In this case, those members who are the nearest friends should, if possible, approach the person early in his or her slide into sin. If there is no repentance, the process of Matthew 18:15-17 should continue to be followed. The goal at every step of the way is repentance and forgiveness and reconciliation for the good of the offender and the spiritual health of the church and the glory of Christ.

When the private efforts of loving church members do not bring about repentance, the overseers of the church should be brought in, and a process of patient inquiry and entreaty should be followed. If repentance does not result, the leaders of the church will present the findings to the church body and action will be taken to remove the person from membership in the hope that this will sober him or her and win repentance (1 Corinthians 5:5; 2 Corinthians 2:6-7; 2 Thessalonians 3:14-15). The fact that it is easy today for a disciplined person to be offended and withdraw membership and go to another church should not hinder the obedience of the church.

Guidelines from the Bethlehem Baptist Church Constitution and By-Laws Concerning Church Discipline

In Article III of the Constitution, immediately following the Church Covenant, church membership is defined as follows:

The membership of this church shall consist of persons who confess faith on the Lord Jesus Christ as personal Savior, who give evidence of regeneration by a living consistent with their profession and with the views of faith, doctrine, and practice of this church, who have been baptized by immersion and who have been received into its membership according to the By-Laws of this church.

A life consistent with “the practice of this church” is part of the commitment of membership. This “practice” has been spelled out in general terms in the Church Covenant.

In the By-Laws, Article I, Section 1, the general procedure concerning membership includes this initial sentence:

All actions regarding membership, either of accession or dismissal, shall be by vote of the church upon recommendation of the Council of Elders.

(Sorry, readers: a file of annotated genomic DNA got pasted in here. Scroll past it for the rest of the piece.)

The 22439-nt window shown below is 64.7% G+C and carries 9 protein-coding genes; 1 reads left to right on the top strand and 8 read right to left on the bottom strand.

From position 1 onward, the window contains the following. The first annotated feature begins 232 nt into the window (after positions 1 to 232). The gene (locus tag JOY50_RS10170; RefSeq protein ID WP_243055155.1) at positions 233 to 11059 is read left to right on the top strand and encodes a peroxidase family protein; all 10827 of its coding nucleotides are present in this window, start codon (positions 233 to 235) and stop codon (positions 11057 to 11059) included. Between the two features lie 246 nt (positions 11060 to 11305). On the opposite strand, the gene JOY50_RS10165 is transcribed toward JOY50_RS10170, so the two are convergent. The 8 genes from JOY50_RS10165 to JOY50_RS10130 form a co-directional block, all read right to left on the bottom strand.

This accords with Matthew 18:17, which makes the church body the final court of appeal in whether a person is part of the church or not.

The last sentence of the Church Covenant is reinforced in Article I of the By-Laws, Section 6b:

Members who remove from this city, shall supply the church with their new address and apply for a letter of dismissal within one year provided there be a church of the same faith and order in the place to which they move.

Extended out-of-town memberships, when the health and mobility of a person allow for affiliation with another local evangelical church, signify an abandonment of covenant commitments, and the need for change or church discipline.

Article VII of the By-Laws is entitled “Discipline.” This is an attempt to acknowledge that we are all sinners and all need correction and admonition and exhortation regularly. Discipline is the daily ongoing effort of all the members to reconcile differences and help each other overcome doubt and discouragement and temptation, and to call each other back from developing bad habits.

The New Testament teaches that there are acts of disobedience to Christ that require church action in addition to patient personal admonition (Matthew 18:17; 1 Corinthians 5:1-5). Not all sins are equal in every respect. All are an offense to the holiness and goodness of God. All are worthy of condemnation. When we see them crouching at the door of our hearts, we should oppose all of them with great vigor (Matthew 18:89). But all are not equally harmful. And all are not equally common among men. And sometimes all are not fought and forsaken.

Some sins have harmful effects that reach deeper in the sinner himself (1 Corinthians 6:18) and are more destructive in the lives of others (1 Corinthians 5:6). Some sins bring more reproach on the name of Christ than others because they are acknowledged by such a large majority to be evil or hurtful (1 Corinthians 5:1). And some sins are more significant because they are pursued so long and with so little contrition and so little effort to change (1 John 5:6).

In any case, “The discipline of members shall be a responsibility of the Council of Elders under such rules and procedures as the Elders may from time to time establish on the basis of Scripture. All such proceedings shall be guided by a spirit of prayer mingling Christian kindness, forbearance, and holy firmness under the guidance of the Holy Spirit” (By-Laws, Article VII).

Conclusion

Let our common prayer ascend that Bethlehem would be a covenant people full of love to one another and to all people; that we would reverence Christ and seek to please him in all things through the obedience of faith; and that we would be a “city set on a hill” that cannot be hid, and a company of sojourners full of good works that bring glory to God our Creator and Redeemer.